Ben Wittes: 'I would not vote to confirm Brett Kavanaugh'

Benjamin Wittes, a senior fellow at the Brookings Institution and editor-in-chief of Lawfare blog, said Tuesday that, despite having defending Brett Kavanaugh in the past, he would vote against confirming him to the Supreme Court.

In an essay published in The Atlantic on Tuesday, Wittes wrote that he would vote against Kavanaugh's confirmation if he were a senator.

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In the essay, titled "I Know Brett Kavanaugh, but I Wouldn’t Confirm Him," Wittes writes, "This is an article I never imagined myself writing, that I never wanted to write, that I wish I could not write."

"These are words I write with no pleasure, but with deep sadness. Unlike many people who will read them with glee — as validating preexisting political, philosophical, or jurisprudential opposition to Kavanaugh’s nomination — I have no hostility to or particular fear of conservative jurisprudence," Wittes wrote.

"I have a long relationship with Kavanaugh, and I have always liked him. I have admired his career on the D.C. Circuit. I have spoken warmly of him," he continued. "I have published him. I have vouched publicly for his character — more than once — and taken a fair bit of heat for doing so." 

Wittes also wrote that he is "keenly aware that rejecting Kavanaugh on the record currently before the Senate will set a dangerous precedent," because the allegations against him are yet unproven.

"Despite all of that, if I were a senator, I would vote against Kavanaugh’s confirmation," he wrote, adding that he believed the testimony of Christine Blasey Ford, who has said Kavanaugh sexually assaulted her when they were in high school in the 1980s.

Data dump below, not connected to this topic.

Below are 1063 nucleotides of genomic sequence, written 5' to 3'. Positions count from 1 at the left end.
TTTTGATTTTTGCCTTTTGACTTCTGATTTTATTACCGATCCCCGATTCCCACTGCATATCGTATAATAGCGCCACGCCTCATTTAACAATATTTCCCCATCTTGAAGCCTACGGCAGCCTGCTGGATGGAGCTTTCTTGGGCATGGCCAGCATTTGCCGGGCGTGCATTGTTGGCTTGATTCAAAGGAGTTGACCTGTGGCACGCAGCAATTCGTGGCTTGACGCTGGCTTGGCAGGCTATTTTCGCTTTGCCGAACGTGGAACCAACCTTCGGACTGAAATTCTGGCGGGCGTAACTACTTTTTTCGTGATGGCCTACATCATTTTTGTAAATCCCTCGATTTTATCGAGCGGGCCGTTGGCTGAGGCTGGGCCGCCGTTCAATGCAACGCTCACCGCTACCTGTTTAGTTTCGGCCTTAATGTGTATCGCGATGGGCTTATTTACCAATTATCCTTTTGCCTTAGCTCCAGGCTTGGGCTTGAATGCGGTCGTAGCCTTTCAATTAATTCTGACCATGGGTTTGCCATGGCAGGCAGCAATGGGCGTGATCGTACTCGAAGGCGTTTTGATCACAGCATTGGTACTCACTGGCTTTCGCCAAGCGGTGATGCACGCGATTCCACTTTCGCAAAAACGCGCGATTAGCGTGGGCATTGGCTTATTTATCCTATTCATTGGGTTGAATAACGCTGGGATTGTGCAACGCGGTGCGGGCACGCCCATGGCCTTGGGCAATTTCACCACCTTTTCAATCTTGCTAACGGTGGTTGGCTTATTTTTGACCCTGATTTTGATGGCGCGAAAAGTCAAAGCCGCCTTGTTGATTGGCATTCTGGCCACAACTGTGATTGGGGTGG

Wittes also wrote that Thursday's hearing in front of the Senate Judiciary Committee, during which both Ford and Kavanaugh testified, "left Kavanaugh nonviable as a justice."

Wittes, a friend of former FBI Director James ComeyJames Brien ComeyBiden sister has book deal, set to publish in April Mystery surrounds Justice's pledge on journalist records NYT publisher: DOJ phone records seizure a 'dangerous incursion' on press freedom MORE, condemned Kavanaugh for having an "unprecedentedly partisan outburst of emotion" during his opening statement before the Senate panel.

"I cannot condone the partisanship — which was raw, undisguised, naked, and conspiratorial — from someone who asks for public faith as a dispassionate and impartial judicial actor. His performance was wholly inconsistent with the conduct we should expect from a member of the judiciary," Wittes wrote.

Wittes had previously defended Kavanaugh and advocated for his confirmation to the high court, writing in a tweet on Sept. 8 that Kavanaugh is a "thoroughly decent and honorable person." 

The first report of a letter detailing the first assault allegation against Kavanaugh came to light less than one week later. Three women, including Ford, have since come out publicly to accuse Kavanaugh of sexual misconduct.

Wittes, who said he has had a relationship with Kavanaugh for years, wrote that "the Brett Kavanaugh who showed up to Thursday’s hearing is a man I have never met."

"As much as I admire Kavanaugh, my conscience would not permit me to vote for him," he concluded.

The FBI is investigating the allegations against Kavanaugh and has until Friday to conclude its review.